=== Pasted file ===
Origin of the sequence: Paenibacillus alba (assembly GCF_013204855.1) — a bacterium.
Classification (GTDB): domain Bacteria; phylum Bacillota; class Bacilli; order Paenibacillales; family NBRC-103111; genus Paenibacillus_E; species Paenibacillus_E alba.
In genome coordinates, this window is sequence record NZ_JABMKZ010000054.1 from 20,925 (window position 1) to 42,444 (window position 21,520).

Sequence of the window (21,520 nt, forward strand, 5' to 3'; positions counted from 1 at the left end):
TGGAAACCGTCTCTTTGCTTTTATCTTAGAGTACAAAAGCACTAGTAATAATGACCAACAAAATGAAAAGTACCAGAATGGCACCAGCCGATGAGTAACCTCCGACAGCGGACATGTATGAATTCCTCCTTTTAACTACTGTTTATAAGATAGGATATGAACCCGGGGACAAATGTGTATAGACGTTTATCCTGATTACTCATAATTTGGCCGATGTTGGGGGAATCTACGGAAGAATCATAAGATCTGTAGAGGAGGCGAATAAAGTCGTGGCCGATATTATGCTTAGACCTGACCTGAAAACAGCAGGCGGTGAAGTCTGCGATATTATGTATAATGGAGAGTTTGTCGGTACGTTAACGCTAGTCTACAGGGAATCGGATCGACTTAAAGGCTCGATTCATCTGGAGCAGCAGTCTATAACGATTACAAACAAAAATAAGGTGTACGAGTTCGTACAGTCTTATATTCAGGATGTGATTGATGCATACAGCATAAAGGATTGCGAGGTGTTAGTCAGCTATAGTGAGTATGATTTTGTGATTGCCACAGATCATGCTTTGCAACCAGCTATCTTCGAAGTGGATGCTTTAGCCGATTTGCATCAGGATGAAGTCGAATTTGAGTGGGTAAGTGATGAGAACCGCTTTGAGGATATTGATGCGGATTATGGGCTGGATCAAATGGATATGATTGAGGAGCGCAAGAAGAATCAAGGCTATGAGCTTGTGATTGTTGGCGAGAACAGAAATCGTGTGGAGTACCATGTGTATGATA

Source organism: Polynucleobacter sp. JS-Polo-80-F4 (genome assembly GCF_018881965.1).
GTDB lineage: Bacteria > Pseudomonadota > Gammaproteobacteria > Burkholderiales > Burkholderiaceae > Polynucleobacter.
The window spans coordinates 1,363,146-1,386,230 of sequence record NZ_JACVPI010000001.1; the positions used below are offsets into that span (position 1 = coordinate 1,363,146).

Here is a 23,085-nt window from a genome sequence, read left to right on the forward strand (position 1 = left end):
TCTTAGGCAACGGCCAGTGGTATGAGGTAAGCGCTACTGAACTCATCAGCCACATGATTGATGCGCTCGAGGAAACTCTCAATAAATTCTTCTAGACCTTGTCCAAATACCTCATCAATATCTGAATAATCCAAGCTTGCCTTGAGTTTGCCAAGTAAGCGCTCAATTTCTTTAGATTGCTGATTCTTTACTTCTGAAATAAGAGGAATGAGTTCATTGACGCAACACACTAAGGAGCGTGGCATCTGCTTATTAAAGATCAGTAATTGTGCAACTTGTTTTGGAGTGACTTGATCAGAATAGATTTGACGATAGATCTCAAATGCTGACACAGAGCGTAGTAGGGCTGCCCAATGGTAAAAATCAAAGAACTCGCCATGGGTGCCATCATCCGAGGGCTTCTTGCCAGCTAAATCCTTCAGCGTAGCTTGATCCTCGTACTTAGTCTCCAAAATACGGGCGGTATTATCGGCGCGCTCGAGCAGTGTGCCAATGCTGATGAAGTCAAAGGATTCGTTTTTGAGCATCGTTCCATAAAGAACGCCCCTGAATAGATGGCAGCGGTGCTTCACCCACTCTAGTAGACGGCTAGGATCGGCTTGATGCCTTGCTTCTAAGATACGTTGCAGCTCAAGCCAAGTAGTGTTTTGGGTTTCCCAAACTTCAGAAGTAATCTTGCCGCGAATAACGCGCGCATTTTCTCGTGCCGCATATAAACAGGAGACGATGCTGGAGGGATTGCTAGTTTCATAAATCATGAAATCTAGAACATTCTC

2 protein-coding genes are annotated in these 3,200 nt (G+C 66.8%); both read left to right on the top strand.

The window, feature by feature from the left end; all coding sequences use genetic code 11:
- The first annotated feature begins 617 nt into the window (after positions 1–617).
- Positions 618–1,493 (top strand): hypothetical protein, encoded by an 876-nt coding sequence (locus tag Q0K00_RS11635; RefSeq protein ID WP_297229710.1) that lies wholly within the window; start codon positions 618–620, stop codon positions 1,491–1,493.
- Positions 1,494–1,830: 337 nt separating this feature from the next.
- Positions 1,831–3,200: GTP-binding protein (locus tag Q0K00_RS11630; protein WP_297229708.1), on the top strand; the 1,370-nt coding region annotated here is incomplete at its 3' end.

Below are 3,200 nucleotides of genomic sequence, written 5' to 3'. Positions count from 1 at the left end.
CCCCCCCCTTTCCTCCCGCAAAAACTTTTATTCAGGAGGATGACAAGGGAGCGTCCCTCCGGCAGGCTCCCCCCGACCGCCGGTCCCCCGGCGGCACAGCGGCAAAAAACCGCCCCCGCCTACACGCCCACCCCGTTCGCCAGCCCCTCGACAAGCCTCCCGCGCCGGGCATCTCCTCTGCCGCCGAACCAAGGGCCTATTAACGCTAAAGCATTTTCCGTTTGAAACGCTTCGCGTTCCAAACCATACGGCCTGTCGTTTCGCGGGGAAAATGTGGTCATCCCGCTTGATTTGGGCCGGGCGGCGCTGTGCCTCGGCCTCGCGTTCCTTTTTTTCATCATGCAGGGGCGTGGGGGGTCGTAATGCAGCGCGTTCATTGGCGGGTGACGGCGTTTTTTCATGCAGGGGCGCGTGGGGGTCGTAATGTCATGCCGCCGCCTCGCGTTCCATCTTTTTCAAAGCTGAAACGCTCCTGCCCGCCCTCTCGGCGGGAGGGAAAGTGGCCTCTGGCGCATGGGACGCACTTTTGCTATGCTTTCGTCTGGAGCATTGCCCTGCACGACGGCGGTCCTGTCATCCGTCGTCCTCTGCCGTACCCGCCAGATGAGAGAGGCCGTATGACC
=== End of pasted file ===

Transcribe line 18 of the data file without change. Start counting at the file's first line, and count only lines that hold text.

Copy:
CCCCCCCCTTTCCTCCCGCAAAAACTTTTATTCAGGAGGATGACAAGGGAGCGTCCCTCCGGCAGGCTCCCCCCGACCGCCGGTCCCCCGGCGGCACAGCGGCAAAAAACCGCCCCCGCCTACACGCCCACCCCGTTCGCCAGCCCCTCGACAAGCCTCCCGCGCCGGGCATCTCCTCTGCCGCCGAACCAAGGGCCTATTAACGCTAAAGCATTTTCCGTTTGAAACGCTTCGCGTTCCAAACCATACGGCCTGTCGTTTCGCGGGGAAAATGTGGTCATCCCGCTTGATTTGGGCCGGGCGGCGCTGTGCCTCGGCCTCGCGTTCCTTTTTTTCATCATGCAGGGGCGTGGGGGGTCGTAATGCAGCGCGTTCATTGGCGGGTGACGGCGTTTTTTCATGCAGGGGCGCGTGGGGGTCGTAATGTCATGCCGCCGCCTCGCGTTCCATCTTTTTCAAAGCTGAAACGCTCCTGCCCGCCCTCTCGGCGGGAGGGAAAGTGGCCTCTGGCGCATGGGACGCACTTTTGCTATGCTTTCGTCTGGAGCATTGCCCTGCACGACGGCGGTCCTGTCATCCGTCGTCCTCTGCCGTACCCGCCAGATGAGAGAGGCCGTATGACC